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define-widget-keywords macro in widget.el is not needed

From: Richard Y. Kim
Subject: define-widget-keywords macro in widget.el is not needed
Date: Tue, 17 Apr 2001 16:04:22 -0700

Emacs 20.7 comes with widget.el file which includes the following macro:

  (defmacro define-widget-keywords (&rest keys)
    ;; Don't use backquote, since that makes trouble trying to
    ;; re-bootstrap from just the .el files.
    (list 'eval-and-compile
      (list 'let (list (list 'keywords (list 'quote keys)))
        (list 'while 'keywords
         (list 'or (list 'boundp (list 'car 'keywords))
             (list 'set (list 'car 'keywords) (list 'car 'keywords)))
         (list 'setq 'keywords (list 'cdr 'keywords))))))

All that this macro does is to set it's argument to itself, i.e., to
self-evaluating forms.  This macro is then used to setup many dozens
of keywords, i.e., symbols whose name starts with ":", e.g.,

    (define-widget-keywords :prefix :tag :load :link :options :type :group)

Although this code may have been valid in earlier versions of emacs,
it seems like this is unnecessary in modern versions of emacs since
all `keyword' symbols are self-evaluating forms anyways according to
the info node "(elisp)Constant Variables" which says:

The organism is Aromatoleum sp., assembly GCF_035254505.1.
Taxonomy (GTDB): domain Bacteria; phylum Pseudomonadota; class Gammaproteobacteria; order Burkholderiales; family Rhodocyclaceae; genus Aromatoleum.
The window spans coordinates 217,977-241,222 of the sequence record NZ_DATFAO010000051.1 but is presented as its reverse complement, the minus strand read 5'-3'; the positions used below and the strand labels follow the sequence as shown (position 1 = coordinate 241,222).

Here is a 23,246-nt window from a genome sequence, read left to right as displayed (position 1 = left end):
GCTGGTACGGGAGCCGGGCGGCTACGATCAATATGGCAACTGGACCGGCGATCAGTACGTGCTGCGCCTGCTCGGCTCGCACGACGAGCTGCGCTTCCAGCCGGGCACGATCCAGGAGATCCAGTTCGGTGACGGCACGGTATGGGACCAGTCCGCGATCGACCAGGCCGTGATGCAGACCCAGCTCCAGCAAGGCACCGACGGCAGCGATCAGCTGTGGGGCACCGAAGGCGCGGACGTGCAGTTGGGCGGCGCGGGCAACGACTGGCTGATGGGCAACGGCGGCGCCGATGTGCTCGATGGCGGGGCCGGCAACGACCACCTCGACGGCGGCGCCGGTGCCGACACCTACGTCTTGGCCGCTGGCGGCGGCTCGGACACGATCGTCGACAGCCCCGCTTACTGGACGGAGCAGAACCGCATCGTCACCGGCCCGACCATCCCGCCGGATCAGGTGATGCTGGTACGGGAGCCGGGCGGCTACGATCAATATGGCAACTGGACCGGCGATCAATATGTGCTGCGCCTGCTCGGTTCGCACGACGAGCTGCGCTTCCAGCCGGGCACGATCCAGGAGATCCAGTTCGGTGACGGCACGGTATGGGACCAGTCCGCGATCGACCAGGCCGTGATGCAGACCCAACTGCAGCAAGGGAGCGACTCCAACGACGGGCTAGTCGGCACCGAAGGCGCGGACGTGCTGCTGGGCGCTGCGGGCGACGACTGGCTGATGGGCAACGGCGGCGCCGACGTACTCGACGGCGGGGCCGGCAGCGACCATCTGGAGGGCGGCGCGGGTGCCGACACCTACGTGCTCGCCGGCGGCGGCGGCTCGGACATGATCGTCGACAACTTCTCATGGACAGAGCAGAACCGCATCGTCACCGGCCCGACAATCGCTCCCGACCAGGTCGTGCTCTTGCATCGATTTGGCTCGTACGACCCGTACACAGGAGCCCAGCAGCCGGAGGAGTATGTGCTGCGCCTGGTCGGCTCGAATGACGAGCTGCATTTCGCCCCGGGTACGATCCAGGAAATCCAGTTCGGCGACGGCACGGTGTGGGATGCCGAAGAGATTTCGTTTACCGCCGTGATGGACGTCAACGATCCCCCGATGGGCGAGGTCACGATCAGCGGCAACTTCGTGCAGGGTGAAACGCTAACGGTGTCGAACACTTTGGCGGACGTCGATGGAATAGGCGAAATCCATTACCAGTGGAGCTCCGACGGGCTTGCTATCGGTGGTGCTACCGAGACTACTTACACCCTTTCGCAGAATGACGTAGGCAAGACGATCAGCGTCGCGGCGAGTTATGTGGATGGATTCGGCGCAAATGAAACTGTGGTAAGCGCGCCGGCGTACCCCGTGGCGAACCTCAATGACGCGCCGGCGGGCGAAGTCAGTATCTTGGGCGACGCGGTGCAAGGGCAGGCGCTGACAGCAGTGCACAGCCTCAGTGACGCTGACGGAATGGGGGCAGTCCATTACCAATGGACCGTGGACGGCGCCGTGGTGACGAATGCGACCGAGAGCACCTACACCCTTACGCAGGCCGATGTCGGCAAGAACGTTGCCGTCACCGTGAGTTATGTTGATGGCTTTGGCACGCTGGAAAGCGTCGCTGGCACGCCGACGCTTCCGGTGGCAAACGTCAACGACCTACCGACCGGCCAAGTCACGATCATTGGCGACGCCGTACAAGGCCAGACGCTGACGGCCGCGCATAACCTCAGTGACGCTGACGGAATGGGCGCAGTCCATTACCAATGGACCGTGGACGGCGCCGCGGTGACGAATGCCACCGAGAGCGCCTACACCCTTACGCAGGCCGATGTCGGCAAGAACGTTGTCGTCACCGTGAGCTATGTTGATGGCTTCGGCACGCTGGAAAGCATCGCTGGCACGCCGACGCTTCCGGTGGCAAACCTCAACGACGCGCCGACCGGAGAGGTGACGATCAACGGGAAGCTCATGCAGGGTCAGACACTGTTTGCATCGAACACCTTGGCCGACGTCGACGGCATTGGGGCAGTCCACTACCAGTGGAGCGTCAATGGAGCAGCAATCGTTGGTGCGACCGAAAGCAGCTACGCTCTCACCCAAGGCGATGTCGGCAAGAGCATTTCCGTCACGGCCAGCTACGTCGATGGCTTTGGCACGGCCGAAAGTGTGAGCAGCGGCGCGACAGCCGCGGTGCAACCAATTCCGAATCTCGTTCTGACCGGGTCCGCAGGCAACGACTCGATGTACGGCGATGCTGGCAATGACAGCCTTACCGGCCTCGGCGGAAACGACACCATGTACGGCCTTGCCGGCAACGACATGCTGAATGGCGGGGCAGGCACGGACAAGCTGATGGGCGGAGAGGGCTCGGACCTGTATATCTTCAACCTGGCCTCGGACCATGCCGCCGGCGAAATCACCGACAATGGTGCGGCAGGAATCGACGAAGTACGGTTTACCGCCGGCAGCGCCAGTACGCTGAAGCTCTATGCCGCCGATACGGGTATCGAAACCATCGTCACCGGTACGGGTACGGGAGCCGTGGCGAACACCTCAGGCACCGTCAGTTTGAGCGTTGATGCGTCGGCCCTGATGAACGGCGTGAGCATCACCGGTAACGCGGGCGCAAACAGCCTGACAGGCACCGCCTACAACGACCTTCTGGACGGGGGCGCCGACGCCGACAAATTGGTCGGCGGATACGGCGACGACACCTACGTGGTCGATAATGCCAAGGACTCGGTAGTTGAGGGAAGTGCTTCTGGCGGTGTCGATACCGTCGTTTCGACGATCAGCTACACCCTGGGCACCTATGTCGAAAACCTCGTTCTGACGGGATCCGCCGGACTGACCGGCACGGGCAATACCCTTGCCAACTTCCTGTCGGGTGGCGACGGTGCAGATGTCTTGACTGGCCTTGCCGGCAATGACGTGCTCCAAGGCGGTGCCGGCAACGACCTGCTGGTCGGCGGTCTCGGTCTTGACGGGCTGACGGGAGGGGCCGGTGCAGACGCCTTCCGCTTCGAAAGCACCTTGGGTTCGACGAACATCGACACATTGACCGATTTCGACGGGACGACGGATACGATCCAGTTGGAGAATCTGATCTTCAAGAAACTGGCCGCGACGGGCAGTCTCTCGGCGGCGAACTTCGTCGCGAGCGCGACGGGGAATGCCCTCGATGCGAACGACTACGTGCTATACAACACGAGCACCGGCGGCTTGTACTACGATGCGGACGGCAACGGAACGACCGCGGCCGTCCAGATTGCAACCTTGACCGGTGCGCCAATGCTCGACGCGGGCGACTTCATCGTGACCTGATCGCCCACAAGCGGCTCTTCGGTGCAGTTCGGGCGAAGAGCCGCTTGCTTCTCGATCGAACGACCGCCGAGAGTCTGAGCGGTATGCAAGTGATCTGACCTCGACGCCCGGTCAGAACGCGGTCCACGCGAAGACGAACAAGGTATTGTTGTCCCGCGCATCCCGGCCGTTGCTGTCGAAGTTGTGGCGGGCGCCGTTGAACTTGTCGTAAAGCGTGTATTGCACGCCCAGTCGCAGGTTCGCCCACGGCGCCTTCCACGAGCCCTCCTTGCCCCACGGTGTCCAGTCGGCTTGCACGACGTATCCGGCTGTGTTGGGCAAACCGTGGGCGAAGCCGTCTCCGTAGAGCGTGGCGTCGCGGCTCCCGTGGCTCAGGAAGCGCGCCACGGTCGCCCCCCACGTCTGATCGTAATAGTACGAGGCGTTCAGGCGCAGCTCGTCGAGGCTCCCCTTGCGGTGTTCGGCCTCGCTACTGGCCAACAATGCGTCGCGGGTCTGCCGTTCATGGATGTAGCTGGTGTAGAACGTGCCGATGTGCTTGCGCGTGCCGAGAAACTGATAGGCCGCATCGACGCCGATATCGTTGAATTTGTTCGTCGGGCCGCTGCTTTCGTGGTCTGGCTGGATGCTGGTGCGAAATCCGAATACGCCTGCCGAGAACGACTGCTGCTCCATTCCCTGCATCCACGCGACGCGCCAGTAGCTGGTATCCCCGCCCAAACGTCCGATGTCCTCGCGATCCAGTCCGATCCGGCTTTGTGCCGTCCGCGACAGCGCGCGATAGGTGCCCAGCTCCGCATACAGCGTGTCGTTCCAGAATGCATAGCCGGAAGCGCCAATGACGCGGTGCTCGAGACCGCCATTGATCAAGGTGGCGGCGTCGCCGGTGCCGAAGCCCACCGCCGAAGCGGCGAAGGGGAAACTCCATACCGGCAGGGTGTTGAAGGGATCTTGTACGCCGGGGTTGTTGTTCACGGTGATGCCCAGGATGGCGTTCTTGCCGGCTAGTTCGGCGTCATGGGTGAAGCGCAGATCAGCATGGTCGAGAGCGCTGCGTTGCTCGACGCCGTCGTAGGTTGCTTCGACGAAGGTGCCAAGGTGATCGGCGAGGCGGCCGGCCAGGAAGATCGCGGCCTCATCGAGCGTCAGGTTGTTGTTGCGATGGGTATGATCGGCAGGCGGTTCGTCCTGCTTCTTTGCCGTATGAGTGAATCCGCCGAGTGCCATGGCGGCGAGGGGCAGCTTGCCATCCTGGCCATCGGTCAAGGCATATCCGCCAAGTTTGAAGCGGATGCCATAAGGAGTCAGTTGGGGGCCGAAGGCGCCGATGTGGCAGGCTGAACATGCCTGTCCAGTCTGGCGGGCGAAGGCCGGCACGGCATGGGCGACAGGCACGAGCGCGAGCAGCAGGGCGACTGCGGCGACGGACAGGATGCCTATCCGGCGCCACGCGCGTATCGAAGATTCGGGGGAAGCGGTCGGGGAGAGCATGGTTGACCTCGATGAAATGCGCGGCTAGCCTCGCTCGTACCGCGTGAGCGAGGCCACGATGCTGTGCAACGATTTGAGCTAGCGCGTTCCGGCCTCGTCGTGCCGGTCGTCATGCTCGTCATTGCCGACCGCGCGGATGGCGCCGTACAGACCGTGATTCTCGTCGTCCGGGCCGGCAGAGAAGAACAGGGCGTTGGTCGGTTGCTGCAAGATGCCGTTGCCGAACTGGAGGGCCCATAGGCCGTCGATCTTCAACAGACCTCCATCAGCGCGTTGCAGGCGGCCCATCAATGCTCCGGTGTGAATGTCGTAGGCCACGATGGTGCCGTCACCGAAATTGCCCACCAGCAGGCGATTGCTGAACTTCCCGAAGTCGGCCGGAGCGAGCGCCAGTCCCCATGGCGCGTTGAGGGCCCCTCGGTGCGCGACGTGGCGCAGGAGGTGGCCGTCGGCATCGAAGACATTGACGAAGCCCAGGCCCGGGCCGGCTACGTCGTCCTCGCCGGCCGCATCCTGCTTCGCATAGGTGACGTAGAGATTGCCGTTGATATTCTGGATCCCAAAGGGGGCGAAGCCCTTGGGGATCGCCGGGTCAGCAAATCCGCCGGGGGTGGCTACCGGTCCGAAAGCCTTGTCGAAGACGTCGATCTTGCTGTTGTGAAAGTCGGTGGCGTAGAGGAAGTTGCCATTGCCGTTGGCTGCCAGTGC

File: elisp,  Node: Constant Variables

    Variables That Never Change

       In Emacs Lisp, certain symbols normally evaluate to themselves.
    These include `nil' and `t', as well as any symbol whose name starts
    with `:'.  These symbols cannot be rebound, nor can their values be
    changed.  Any attempt to set or bind `nil' or `t' signals a
    `setting-constant' error.  The same is true for a symbol whose name
    starts with `:', except that you are allowed to set such a symbol to

         nil == 'nil
              => nil
         (setq nil 500)
         error--> Attempt to set constant symbol: nil

     - Variable: keyword-symbols-constant-flag
         If this variable is `nil', you are allowed to set and bind symbols
         whose names start with `:' as you wish.  This is to make it
         possible to run old Lisp programs which do that.

Isn't it time to rip out all code having to do with

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